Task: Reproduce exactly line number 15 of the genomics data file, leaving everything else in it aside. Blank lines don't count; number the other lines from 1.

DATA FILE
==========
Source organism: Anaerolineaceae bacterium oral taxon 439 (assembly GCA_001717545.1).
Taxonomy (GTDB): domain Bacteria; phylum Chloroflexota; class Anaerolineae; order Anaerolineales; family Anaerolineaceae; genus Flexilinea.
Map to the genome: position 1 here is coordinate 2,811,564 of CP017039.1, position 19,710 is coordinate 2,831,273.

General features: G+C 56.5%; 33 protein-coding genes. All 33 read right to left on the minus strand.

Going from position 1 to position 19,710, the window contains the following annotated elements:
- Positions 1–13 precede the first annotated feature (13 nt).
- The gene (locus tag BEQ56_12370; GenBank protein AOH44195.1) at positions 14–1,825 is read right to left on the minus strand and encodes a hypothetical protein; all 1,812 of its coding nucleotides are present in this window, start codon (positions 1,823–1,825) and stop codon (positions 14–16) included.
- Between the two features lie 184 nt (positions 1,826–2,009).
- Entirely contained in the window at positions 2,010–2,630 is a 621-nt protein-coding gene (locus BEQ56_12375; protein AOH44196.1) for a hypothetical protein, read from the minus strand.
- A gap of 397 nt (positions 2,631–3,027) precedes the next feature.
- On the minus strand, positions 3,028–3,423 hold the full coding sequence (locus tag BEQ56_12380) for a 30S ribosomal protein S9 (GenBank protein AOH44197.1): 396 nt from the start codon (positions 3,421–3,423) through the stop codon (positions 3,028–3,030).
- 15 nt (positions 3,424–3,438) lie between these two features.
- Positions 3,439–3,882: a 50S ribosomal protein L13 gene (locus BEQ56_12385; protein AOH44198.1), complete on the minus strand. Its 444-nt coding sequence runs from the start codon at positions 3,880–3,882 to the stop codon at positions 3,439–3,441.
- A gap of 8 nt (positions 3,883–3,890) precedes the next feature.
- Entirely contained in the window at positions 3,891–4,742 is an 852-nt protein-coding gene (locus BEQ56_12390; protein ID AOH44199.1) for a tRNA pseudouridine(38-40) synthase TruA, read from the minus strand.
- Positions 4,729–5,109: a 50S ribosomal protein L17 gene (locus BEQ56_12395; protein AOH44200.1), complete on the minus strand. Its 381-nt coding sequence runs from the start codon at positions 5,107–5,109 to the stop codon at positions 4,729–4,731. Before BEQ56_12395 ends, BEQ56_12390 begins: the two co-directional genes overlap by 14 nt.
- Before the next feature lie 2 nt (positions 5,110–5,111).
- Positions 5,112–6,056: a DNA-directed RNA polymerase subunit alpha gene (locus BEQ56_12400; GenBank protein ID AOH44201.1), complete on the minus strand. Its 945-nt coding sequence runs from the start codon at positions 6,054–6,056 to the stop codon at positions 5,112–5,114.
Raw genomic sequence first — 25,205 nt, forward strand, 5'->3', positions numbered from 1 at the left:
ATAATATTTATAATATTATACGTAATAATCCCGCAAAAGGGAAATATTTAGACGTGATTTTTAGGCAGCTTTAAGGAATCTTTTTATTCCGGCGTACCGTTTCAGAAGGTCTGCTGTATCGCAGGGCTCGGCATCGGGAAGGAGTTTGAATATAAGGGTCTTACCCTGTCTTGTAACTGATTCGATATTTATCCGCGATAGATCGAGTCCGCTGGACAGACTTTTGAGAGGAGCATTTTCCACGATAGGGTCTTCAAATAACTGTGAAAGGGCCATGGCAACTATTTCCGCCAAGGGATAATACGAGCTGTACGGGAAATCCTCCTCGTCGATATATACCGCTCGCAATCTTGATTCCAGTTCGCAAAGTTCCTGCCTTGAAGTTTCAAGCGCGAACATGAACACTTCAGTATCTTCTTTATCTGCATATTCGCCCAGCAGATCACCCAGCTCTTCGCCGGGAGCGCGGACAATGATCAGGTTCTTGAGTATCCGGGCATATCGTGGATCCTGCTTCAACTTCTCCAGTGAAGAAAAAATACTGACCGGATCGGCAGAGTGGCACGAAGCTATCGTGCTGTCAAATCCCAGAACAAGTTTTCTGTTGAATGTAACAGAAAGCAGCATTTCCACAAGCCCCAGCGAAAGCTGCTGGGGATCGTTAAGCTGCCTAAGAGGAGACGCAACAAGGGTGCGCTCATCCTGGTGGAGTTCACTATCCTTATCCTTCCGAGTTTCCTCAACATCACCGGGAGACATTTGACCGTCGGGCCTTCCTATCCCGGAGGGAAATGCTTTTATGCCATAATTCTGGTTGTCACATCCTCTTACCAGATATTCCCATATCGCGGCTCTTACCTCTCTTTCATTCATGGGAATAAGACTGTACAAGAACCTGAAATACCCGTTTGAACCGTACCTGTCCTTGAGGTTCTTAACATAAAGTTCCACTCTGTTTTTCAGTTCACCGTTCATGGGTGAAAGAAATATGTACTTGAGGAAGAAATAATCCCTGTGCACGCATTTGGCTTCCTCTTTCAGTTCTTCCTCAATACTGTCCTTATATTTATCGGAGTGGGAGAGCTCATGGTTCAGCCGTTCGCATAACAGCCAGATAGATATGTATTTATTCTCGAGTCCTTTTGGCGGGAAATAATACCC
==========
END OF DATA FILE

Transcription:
- Entirely contained in the window at positions 3,891–4,742 is an 852-nt protein-coding gene (locus BEQ56_12390; protein ID AOH44199.1) for a tRNA pseudouridine(38-40) synthase TruA, read from the minus strand.